After the election in 2016, when this country elected a president who had run on a platform of racism and hatred, I felt raw and vulnerable in a way that I hadn’t felt in years. Even though I lived in a progressive neighborhood and was surrounded by friends who were white allies, all of the memories of all the horrible things people said to me when I was a kid came back to me in a flood that I couldn’t stop. The body remembers, and it remembers vividly and viscerally, even after years (decades) have passed. That discomfort and feeling of always being on alert that had been firmly carved into my neural pathways returned with a vengeance, and I found myself on guard when I walked down the street in my liberal bubble of a neighborhood. I felt no longer able to push down and swallow the hurt and, moreover, I finally saw my proximity-to-whiteness strategy for what it was: a response to racial trauma.
During those post-election months, I found myself seeking out folks of color in an unprecedented way and craved spaces without white folks. I wanted to be around people who understood my sense of not feeling safe, people whose neural pathways were activated by the same triggers and who would understand a history that carried pain and shame that I didn’t want to have to explain. I wanted to be around people who were also seething with rage and biting their tongues to keep from yelling at white women in yoga tank tops with our zip code shaped into a Sanskrit Om on their chests. I wanted to be around people who also felt the knee-buckling ire at seeing grown-up versions of the kids who teased us for being brown now eager to commodify, consume, and appropriate our culture with the latest yoga trend. I wanted to be in spaces where I didn’t feel hypervigilant, where that sense of uneasiness could abate a little. When I did find those spaces and made those connections, I felt like was exhaling after years of holding my breath.
Back in college, while no one pointed at me and said “thank you; come again”, neither did anyone name the racism that was central to Apu’s character. Both then and now, while white folks around me both could and continue to ignore racism because it doesn’t affect them directly, I am and have been continuously left wondering for all of these years if I am crazy or over-reacting whenever I have that visceral reaction to racism. Racist internet memes such as those making plays on “Namaste” fill me with self-doubt to this day. If (white) people close to me don’t see the racism in that, am I imagining it? Or am I being too sensitive? The rational side of me knows that I’m not, but after years without acknowledgment or validation of my reactions, the feeling of doubt is ingrained.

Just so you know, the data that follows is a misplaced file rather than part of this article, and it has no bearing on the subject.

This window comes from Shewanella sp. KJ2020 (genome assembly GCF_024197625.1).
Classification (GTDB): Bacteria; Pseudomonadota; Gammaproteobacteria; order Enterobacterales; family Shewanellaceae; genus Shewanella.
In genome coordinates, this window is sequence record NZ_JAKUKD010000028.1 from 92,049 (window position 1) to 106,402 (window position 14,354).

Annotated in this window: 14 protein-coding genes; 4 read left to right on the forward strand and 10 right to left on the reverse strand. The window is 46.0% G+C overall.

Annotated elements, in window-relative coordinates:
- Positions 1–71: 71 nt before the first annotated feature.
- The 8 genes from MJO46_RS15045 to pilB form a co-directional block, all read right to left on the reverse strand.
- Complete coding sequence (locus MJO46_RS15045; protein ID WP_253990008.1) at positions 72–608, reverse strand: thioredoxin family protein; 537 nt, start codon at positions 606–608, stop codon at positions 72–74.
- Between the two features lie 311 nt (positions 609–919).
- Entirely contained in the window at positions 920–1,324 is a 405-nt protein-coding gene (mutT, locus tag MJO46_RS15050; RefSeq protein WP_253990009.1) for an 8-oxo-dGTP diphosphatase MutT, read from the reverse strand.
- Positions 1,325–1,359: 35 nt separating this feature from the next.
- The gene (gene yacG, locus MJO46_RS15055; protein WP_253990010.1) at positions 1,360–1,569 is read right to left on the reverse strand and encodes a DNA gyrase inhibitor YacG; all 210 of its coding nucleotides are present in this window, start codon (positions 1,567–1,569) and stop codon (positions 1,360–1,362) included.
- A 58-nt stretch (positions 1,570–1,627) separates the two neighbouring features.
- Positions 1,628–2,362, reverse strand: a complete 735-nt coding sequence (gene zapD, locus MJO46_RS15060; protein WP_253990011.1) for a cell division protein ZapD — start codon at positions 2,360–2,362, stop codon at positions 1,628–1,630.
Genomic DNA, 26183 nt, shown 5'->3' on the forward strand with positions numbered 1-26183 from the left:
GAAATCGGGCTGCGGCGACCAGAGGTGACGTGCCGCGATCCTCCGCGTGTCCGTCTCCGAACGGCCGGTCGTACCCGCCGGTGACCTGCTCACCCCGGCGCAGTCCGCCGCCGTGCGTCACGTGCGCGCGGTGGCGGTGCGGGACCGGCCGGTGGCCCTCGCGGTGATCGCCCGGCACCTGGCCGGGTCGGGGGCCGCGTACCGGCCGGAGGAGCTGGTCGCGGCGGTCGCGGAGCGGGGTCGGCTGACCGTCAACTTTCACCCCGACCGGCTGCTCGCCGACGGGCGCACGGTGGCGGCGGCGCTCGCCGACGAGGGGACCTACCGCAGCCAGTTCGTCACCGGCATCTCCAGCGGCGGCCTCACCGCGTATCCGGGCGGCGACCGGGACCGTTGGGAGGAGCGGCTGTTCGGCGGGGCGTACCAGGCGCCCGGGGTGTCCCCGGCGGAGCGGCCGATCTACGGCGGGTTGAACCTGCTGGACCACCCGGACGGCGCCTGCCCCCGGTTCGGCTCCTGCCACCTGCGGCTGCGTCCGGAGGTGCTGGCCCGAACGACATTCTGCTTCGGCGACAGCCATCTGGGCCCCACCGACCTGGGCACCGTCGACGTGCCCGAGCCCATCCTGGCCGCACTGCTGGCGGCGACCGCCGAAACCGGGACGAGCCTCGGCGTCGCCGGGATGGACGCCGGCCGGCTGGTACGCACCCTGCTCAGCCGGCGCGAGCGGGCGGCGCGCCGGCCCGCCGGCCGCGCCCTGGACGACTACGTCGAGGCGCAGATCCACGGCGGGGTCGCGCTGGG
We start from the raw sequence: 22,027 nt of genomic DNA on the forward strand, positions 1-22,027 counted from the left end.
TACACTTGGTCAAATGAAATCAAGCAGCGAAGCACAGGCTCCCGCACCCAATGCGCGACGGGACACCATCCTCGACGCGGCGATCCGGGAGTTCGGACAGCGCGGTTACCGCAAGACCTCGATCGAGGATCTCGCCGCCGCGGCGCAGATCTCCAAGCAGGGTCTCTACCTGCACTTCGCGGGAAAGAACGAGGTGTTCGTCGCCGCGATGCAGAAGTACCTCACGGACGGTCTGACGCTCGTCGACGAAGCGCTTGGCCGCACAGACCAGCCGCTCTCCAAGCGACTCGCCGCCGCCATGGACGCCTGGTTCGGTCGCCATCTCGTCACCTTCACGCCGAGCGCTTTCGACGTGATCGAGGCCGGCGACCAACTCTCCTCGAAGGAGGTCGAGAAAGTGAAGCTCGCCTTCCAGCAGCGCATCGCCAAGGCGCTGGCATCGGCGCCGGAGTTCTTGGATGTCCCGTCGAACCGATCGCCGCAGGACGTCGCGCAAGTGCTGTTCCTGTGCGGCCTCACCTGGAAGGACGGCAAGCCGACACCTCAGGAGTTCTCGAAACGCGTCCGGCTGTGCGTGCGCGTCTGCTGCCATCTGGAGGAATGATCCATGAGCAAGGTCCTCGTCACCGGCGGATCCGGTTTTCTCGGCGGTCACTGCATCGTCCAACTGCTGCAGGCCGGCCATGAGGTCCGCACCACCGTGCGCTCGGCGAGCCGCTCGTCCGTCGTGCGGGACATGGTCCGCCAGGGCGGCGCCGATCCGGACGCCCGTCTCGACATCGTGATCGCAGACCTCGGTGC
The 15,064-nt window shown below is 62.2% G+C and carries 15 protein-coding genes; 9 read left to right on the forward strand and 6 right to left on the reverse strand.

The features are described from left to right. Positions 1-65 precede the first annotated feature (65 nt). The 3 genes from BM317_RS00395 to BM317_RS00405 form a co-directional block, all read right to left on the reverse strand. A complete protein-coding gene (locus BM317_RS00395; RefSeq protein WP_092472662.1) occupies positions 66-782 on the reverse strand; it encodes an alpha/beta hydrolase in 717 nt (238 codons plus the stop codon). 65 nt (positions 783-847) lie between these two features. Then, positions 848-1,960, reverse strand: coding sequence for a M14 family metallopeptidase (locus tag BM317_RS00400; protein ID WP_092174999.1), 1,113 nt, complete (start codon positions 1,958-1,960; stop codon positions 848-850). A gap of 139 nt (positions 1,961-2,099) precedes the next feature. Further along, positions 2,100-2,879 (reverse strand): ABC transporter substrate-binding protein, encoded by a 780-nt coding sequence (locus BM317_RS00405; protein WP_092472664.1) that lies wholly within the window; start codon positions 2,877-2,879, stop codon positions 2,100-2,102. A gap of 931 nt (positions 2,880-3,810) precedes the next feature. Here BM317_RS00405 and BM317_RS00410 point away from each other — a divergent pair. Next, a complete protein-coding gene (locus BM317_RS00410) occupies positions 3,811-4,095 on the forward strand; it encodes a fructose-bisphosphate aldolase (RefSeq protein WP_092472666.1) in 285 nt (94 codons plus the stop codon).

Perhaps this is has been the hardest piece of being surrounded by whiteness and flirting with the feeing of safety: just when I think that I have reached a new level of comfort, I am blind-sided by racism and then blind-sided again by the gaslighting of white peers. I’m told the comments on a parenting listserv were “well-intentioned”, and I was being “too sensitive” because someone was “pushing a hot button” for me. I’m assured that a so-called content expert’s racist remark about an Indian physician in a course I took was just “the speaker’s perspective”. When the white people around me have chosen to not acknowledge racism and have dismissed my perception of racism, I doubt myself, and I stop speaking up. I am faced with the choice of staying quiet and swallowing that repeated experience of oppression or speaking up and risking angering and alienating my white peers. Neither choice is fair or appealing, and I find myself spending a great deal of energy making mental calculations about the pros and cons of speaking up vs. staying quiet.